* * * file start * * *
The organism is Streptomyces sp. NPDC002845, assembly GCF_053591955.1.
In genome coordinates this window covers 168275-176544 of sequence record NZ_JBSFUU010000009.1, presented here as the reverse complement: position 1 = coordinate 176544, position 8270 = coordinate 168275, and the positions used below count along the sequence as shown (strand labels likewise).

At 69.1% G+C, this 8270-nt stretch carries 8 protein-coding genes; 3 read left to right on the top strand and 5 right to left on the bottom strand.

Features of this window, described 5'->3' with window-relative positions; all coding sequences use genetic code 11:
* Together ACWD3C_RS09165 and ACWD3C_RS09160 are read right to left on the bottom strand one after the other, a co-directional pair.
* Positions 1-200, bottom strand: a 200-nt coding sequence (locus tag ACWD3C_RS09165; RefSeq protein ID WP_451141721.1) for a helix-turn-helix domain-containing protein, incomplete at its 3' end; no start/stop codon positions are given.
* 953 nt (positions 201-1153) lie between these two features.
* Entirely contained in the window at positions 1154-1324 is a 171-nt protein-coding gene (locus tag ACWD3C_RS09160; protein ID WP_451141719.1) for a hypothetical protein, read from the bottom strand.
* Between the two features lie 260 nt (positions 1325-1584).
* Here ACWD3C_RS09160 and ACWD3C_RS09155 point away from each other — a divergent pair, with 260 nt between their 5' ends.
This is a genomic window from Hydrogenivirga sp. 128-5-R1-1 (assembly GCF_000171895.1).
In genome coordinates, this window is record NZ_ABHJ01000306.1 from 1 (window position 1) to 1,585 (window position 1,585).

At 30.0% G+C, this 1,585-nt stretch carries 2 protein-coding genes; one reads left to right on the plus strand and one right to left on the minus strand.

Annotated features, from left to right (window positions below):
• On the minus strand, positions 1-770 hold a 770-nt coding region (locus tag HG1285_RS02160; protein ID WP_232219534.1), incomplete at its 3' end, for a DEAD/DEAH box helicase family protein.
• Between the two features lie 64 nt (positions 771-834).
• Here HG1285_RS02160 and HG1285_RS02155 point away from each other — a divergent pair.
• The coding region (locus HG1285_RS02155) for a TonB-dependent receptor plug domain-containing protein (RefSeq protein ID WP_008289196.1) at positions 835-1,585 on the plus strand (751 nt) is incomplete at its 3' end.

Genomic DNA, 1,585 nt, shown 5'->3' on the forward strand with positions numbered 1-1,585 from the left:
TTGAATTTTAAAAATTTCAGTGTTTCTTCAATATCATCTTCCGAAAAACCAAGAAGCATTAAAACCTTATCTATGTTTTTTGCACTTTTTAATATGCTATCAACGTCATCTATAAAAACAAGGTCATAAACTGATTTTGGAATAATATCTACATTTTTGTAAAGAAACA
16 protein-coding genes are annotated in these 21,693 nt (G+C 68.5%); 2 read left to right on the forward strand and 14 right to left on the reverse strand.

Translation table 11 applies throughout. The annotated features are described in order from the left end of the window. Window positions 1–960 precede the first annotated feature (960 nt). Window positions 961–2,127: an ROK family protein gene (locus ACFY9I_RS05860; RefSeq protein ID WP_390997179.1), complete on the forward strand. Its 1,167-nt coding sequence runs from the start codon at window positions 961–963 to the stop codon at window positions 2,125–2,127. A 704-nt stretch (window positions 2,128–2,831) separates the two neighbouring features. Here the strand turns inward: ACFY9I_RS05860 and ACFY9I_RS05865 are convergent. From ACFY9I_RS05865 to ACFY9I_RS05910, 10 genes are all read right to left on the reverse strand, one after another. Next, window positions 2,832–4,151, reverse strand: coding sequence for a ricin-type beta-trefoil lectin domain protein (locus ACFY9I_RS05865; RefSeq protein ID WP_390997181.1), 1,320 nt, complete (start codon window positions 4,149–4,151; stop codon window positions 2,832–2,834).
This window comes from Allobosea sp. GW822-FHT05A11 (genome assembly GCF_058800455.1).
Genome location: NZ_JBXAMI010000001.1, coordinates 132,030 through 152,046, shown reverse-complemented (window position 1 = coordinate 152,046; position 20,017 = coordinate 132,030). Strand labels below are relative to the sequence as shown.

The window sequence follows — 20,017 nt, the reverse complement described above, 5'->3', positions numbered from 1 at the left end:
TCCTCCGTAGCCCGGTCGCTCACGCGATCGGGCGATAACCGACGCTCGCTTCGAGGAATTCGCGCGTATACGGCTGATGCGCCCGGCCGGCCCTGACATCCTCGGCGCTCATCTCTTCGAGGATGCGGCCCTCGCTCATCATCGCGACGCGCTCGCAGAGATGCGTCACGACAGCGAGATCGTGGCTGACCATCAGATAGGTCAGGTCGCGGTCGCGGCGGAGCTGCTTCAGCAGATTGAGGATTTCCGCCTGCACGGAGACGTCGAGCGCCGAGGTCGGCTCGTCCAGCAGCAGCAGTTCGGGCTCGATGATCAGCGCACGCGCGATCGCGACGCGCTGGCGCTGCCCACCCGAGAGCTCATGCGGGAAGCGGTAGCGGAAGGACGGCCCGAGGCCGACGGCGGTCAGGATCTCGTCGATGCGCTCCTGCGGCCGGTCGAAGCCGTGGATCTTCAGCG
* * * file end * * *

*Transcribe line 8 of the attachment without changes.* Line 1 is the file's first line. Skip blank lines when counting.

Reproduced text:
* Entirely contained in the window at positions 1154-1324 is a 171-nt protein-coding gene (locus tag ACWD3C_RS09160; protein ID WP_451141719.1) for a hypothetical protein, read from the bottom strand.